House Committee Approves Bill to Limit Who Can Conduct Background Check for Liquor License
On Wednesday, the House Public Safety and Homeland Security Committee approved HB 426, sponsored by Rep. Allen Treadaway (R-Morris), which would make the State Bureau of Investigations the sole entity that can run criminal background checks on Alcoholic Beverage Control Board license applicants. Current law allows applicants to submit fingerprints to a contracted entity as well, but the bill sponsor said the state does not contract with anyone. The bill now goes to the House floor for a vote.
Public Hearing in House Committee on the 988 Crisis Call Line Funding Bill
In a public hearing on Wednesday, mental health officials advocated for funding of the 988 crisis call line, while many representatives from the telecommunication and wireless industry raised concerns regarding the cost being passed onto businesses and consumers. HB 389, sponsored by Rep. Rex Reyonlds (R-Huntsville), would fund the 988 crisis lifeline by imposing a new statewide surcharge on all landline, wireless, and other wireless voice communication services at a proposed rate of 98 cents per line per month. This rate would be the highest rate in the nation.
Many raised concerns during the hearing about imposing a new tax on citizens during a surplus budget year. In the past two years, over 30 states have proposed to either appropriate general fund revenue and utilize federal funds or study the issue further. Only five states have chosen to fund these services through a new tax on telephone bills.
Chairman Reynolds mentioned a substitute that seeks to address some of the concerns that were brought to his attention, but it was not adopted in committee on Wednesday. As of this writing, the House Ways & Means – General Fund committee has not posted the bill on their agenda for next week.
Anti-ESG Legislation Receives Favorable Report Out of Committee
A bill that would prohibit state contracts with businesses that boycott certain sectors of the economy based on environmental, social, and governance (ESG) policies was approved by the Senate Fiscal Responsibility and Economic Development Committee on Wednesday. A public hearing was originally called by Chairman Garlan Gudger (R-Cullman), but he ultimately canceled it due to a compromise among all parties.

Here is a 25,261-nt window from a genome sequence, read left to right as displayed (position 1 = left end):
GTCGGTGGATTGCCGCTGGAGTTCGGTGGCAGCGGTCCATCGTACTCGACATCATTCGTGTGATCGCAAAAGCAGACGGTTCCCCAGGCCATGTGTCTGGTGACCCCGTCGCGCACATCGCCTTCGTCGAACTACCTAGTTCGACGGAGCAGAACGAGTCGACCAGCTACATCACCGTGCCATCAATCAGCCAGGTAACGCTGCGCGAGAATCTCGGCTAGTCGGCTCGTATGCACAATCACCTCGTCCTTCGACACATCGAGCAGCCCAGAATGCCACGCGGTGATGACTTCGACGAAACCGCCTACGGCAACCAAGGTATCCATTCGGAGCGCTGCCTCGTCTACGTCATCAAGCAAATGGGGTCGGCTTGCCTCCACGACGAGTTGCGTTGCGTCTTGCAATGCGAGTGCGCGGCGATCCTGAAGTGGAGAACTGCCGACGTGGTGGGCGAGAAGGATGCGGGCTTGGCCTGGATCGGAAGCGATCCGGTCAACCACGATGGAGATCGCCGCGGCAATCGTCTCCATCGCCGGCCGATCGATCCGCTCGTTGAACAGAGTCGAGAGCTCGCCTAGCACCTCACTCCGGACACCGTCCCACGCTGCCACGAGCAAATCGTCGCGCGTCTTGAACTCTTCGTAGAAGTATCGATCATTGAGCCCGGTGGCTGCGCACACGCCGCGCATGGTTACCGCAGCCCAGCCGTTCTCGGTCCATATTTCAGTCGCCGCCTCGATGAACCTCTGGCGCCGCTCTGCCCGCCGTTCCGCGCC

SB 261, sponsored by Sen. Dan Roberts (R-Mountain Brook), sets out particular sectors that cannot be “economically boycotted” by other companies who hope to contract with the state. The Business Council of Alabama, Regions, Protective Life Corporation, and others have been negotiating the bill with Sen. Roberts for over a week and finally came to an agreement on Wednesday. The substitute bill passed out of committee with a 10-3 vote along party lines.
The PRICE Act Advances Out of Senate Committee
One of numerous education reform bills this session recently advanced out of the Senate Finance and Taxation – Education committee. The Parental Rights in Children’s Education Act, also known as the PRICE Act, would allow parents of eligible students to receive money from the Education Trust Fund in the form of vouchers to be spent on alternatives to public schools, such as private, religious, or home schools. Under the proposed bill, parents of eligible students would receive a scholarship account to be used for tuition, fees, and other educational expenses at eligible schools. The amount of the scholarship would be equal to the state’s per-student funding amount for public schools, which is currently around $6,900 per student.